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The Forging Process

   Forging is the oldest of the metalworking processes. The forging process consists of hammering or pressing metal in to a desired shape. This can be done with or without dies. Parts can be forged "hot" (the metal is heated to just below the melting point) or "cold" (the metal is at 1/3 the melting point temperature). In today's forging industry most parts are hot forged.


Forge Die

Forging Die

   When metal is hot, it is in a soft and pliable condition allowing it to be easily formed   under pressure without breaking. This process is called forging.


Metal is strongest in the direction of its grain flow. Machining cuts through the grain, thereby weakening the metal. Forging causes the grain to flow in the shape of the part.                                    

Therefore, forgings are stronger than machined parts. Also, since the shape of the part is created by pressure, not cutting, much less metal is lost in the process. This means that parts with complex shapes can be formed and mass produced by forging more economically than by machining.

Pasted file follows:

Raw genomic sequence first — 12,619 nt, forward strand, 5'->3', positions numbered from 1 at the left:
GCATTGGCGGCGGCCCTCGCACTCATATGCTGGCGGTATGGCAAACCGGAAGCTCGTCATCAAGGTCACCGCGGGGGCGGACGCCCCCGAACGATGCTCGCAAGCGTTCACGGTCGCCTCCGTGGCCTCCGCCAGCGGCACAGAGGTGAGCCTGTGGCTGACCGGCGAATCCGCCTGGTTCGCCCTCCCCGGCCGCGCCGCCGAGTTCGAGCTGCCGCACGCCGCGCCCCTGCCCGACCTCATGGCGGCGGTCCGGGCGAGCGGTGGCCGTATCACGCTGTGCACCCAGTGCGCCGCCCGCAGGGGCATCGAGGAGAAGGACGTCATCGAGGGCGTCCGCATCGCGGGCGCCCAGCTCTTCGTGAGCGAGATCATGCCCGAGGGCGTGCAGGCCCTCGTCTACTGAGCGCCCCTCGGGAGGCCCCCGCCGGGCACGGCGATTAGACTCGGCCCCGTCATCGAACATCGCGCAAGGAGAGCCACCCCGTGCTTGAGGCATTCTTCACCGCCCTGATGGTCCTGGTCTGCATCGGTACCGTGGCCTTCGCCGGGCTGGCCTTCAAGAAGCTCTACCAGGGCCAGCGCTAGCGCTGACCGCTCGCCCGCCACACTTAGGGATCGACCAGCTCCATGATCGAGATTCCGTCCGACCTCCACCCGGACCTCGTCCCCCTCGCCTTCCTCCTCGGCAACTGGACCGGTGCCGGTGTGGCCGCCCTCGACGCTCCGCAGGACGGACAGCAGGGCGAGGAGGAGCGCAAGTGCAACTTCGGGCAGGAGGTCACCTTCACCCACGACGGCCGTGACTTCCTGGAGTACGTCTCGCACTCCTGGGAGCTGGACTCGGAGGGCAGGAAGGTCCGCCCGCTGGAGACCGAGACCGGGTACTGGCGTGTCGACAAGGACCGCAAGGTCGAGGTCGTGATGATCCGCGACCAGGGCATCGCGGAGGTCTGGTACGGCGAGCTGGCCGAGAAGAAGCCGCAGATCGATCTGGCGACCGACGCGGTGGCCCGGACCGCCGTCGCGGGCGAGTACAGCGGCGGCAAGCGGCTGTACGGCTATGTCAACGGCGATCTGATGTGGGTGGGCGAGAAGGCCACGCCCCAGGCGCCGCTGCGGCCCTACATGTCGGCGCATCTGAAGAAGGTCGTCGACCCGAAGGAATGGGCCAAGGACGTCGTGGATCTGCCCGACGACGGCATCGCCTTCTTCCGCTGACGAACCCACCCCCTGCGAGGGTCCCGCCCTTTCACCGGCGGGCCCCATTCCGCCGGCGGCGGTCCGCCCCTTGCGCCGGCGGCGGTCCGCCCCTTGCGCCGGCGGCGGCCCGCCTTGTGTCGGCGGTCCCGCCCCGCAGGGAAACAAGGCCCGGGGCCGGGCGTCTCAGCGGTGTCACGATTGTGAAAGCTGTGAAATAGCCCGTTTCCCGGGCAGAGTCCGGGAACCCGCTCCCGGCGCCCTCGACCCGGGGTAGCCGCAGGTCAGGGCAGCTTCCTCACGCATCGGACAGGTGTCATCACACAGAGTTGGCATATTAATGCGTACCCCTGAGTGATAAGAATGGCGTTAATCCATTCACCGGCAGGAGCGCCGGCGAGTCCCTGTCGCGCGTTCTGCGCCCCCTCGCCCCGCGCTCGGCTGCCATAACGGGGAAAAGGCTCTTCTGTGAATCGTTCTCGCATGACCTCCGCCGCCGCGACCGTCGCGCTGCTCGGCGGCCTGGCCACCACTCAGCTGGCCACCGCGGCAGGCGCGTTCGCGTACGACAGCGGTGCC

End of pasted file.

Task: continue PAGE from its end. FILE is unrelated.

Forged Part with Flash

Forged part with flash

Forged Part

Finished Part


Forged parts have greater strength due the re-alignment of the grain pattern.

Grain Comparison

Forged Grain Pattern






Drop Forging 

Drop forging is a mass production technique which hammers the metal between two dies. Half of the die is attached to the hammer (upper section) and half to the anvil (lower section). The hot metal is placed in the lower half of the die and struck one on more times with the upper die. This forces the metal to flow in all directions, filling the die cavity. Excess metal squeezed out between the die faces is called flash or flashing. After the forging is completed the flash is cut off in another press with a trimming die.

Drop forging is  suitable for producing small and medium size objects, such as wrenches, gear blanks, machine parts, fasteners, engine parts, etc.


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